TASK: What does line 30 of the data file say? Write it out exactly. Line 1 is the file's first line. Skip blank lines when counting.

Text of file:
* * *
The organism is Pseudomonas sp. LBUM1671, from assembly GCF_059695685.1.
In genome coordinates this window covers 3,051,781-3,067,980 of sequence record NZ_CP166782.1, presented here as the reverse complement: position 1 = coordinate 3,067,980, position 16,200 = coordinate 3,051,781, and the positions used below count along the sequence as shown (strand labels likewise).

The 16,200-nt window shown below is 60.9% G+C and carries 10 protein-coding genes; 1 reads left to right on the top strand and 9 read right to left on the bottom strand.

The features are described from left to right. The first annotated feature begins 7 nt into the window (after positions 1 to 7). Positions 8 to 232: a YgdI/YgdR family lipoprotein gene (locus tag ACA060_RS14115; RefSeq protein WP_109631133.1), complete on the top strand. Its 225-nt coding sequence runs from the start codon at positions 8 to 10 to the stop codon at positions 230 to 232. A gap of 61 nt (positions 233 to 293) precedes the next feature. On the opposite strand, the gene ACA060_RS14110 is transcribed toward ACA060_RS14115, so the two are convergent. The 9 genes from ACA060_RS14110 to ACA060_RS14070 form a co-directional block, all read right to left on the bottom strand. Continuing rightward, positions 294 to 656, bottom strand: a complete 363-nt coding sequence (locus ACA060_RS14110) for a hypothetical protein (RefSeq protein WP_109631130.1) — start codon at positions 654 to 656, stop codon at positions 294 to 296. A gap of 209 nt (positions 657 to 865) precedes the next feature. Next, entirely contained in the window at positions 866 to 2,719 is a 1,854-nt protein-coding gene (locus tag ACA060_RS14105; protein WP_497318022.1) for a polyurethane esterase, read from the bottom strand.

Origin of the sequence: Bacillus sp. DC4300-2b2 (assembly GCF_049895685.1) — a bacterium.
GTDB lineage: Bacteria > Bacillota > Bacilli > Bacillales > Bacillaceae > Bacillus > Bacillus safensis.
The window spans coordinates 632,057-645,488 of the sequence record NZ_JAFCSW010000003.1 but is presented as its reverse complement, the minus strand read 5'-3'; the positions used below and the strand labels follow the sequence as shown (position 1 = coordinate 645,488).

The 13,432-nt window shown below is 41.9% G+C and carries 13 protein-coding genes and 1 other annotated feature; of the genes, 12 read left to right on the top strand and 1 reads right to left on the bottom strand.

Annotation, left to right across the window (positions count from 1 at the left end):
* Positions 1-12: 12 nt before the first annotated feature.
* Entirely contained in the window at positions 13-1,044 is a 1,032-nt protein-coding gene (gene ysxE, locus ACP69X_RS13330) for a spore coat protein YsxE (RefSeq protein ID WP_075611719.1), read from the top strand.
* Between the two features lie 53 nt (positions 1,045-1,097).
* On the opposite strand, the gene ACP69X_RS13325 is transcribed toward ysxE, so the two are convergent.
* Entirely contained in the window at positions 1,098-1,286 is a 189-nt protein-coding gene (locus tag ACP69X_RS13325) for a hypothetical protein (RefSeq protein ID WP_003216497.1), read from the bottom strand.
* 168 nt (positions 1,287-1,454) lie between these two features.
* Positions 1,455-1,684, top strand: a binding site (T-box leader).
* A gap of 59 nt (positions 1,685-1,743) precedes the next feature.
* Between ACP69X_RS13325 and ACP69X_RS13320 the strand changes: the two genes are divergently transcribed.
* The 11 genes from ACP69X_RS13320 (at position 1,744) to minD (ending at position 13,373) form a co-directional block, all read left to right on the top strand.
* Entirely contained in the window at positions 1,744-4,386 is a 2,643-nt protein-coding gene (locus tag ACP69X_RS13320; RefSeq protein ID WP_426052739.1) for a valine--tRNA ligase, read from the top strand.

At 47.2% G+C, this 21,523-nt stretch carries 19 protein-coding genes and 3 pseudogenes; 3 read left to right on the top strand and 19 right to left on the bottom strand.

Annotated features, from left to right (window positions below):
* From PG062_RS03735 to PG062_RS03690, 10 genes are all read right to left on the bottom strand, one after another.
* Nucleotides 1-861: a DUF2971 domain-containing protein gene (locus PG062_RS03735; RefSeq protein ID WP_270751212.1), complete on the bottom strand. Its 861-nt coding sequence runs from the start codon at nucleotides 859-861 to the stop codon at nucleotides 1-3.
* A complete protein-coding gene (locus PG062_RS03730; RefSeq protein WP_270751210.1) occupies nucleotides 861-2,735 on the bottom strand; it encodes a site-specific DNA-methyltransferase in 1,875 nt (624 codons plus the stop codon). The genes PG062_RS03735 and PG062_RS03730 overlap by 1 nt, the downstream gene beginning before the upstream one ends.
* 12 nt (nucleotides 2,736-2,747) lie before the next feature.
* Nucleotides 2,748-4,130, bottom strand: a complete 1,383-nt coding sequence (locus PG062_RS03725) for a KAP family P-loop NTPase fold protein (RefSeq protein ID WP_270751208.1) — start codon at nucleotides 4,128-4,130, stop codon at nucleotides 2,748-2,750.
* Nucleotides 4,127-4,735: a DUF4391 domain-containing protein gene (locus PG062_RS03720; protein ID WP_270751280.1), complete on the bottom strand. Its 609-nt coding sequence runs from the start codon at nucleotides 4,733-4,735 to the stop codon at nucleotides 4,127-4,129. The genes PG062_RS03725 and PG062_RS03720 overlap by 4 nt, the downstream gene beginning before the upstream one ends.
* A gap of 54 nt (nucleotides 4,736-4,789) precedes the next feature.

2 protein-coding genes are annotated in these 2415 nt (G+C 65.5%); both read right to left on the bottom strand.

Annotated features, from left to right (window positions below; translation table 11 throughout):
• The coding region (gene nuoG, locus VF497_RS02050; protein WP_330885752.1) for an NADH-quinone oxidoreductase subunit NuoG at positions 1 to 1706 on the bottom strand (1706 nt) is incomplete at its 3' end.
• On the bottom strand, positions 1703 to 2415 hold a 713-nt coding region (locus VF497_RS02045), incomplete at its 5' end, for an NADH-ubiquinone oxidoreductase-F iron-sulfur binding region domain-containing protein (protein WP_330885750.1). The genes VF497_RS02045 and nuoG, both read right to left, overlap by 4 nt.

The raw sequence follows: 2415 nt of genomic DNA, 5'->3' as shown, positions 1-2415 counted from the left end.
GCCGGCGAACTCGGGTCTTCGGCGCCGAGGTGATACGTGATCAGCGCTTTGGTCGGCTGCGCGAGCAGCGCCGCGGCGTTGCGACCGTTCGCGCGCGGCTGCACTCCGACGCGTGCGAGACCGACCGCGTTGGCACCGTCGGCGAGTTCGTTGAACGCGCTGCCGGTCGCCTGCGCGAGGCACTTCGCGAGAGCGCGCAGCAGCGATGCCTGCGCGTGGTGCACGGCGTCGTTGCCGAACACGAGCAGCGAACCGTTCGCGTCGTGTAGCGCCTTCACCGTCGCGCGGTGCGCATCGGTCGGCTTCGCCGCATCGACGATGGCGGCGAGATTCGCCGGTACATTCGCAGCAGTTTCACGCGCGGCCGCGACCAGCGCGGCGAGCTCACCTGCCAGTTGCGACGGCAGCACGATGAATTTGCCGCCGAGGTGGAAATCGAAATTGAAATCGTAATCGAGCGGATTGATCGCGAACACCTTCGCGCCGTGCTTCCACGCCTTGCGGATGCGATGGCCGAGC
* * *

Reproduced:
2 protein-coding genes are annotated in these 2415 nt (G+C 65.5%); both read right to left on the bottom strand.